Google will, however, be hoping that the Pixel Watch fares better than the Pixel phones have. The Pixel phones were designed to showcase the potential of Android at its best and although they have generally received very good reviews, they have not done as well in commercial terms as many had expected. The Pixel Watch comes with the same ambition as the Pixel — to show the world what a Wear OS (as Android Wear is now called) smartwatch should be like. And while not too many details of the device are available, there is plenty to attract attention.
‘Normal’ watch design outside, Fitbit inside
In terms of design, Google seems to have taken a page from the book of Motorola, which designed the Moto 360, one of the most acclaimed Google Wear devices of its time. The Pixel Watch has a round dial, just like a conventional watch, and a crown (like the Apple Watch) which is expected to be rotatable to help deal with navigation and commands. The watch is expected to be made of premium materials, and of course, will run Wear OS. It should also be getting regular and timely updates of the Wear OS, something which has been an issue with earlier Android smartwatches (just like Android smartphones). Google has claimed that the UI will be more fluid than ever before and we are hearing that voice commands will work brilliantly on it, maybe even when the display is switched off, without the user having to touch a button (the watch will be “always listening,” in short). Battery life improvements have also been promised.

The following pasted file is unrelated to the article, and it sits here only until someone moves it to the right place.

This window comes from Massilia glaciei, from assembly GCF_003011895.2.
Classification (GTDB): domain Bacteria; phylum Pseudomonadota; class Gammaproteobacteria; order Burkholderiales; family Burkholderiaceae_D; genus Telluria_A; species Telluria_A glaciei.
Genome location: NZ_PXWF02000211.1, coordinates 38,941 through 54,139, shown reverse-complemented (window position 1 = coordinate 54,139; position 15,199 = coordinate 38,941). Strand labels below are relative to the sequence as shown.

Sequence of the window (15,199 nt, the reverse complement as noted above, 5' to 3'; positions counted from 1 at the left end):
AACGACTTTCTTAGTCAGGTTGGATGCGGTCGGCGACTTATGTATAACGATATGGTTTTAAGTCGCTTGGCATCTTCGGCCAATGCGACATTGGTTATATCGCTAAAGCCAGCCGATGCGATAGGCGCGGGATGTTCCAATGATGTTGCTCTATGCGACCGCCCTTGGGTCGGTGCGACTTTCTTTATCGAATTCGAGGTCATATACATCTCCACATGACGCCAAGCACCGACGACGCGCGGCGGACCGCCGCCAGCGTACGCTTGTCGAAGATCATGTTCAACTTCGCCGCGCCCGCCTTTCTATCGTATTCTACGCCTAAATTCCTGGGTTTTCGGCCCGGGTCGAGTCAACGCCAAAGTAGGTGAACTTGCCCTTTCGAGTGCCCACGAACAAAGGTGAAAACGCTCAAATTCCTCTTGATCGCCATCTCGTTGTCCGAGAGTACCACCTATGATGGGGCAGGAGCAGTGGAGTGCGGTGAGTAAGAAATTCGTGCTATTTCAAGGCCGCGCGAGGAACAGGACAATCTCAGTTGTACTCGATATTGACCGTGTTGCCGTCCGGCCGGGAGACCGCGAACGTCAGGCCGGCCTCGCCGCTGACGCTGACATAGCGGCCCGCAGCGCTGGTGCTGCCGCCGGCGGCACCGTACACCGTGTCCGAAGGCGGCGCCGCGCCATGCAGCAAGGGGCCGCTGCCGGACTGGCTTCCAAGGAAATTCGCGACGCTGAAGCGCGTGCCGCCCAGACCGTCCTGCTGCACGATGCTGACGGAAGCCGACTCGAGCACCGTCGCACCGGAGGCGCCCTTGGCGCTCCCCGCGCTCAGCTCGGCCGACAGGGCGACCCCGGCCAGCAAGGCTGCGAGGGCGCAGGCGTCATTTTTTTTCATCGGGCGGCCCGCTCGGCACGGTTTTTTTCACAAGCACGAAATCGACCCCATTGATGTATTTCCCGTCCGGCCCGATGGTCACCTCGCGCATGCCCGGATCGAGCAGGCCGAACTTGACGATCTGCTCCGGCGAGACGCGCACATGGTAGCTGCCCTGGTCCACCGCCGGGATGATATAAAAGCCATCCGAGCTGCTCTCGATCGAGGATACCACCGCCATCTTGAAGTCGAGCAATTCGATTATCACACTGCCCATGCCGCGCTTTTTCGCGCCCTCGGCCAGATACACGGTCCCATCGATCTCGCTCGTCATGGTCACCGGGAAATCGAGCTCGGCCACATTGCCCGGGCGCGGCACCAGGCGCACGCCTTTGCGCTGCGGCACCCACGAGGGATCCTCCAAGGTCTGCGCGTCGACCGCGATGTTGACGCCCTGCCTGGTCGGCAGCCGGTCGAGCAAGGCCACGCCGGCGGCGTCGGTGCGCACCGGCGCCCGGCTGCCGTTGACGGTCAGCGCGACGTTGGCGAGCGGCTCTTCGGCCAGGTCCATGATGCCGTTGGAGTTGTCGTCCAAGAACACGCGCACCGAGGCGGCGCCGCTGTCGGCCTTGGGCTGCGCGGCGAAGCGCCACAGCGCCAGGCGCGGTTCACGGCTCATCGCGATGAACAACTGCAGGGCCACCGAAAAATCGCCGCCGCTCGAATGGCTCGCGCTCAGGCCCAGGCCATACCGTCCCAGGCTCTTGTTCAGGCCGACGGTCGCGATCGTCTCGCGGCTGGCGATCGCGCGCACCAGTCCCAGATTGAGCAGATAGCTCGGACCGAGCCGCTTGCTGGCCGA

The area in which the Pixel Watch is expected to really pull ahead of the competition is fitness. Google had a fitness app called Google Fit, but it had received generally mixed reviews. The Pixel Watch, however, comes with what Google has termed “Fitbit tech,” which means that this is a wearable which will have a lot of Fitbit elements in it. That means much better health-and-fitness tracking and perhaps even better workout monitoring, similar to what we have seen on the Apple Watch. It will also run exclusively on Android. Details like processor and price are not available, although we are hearing of three variants — a regular version, a premium version, and a sports version — with prices that could vary from $299 to $599.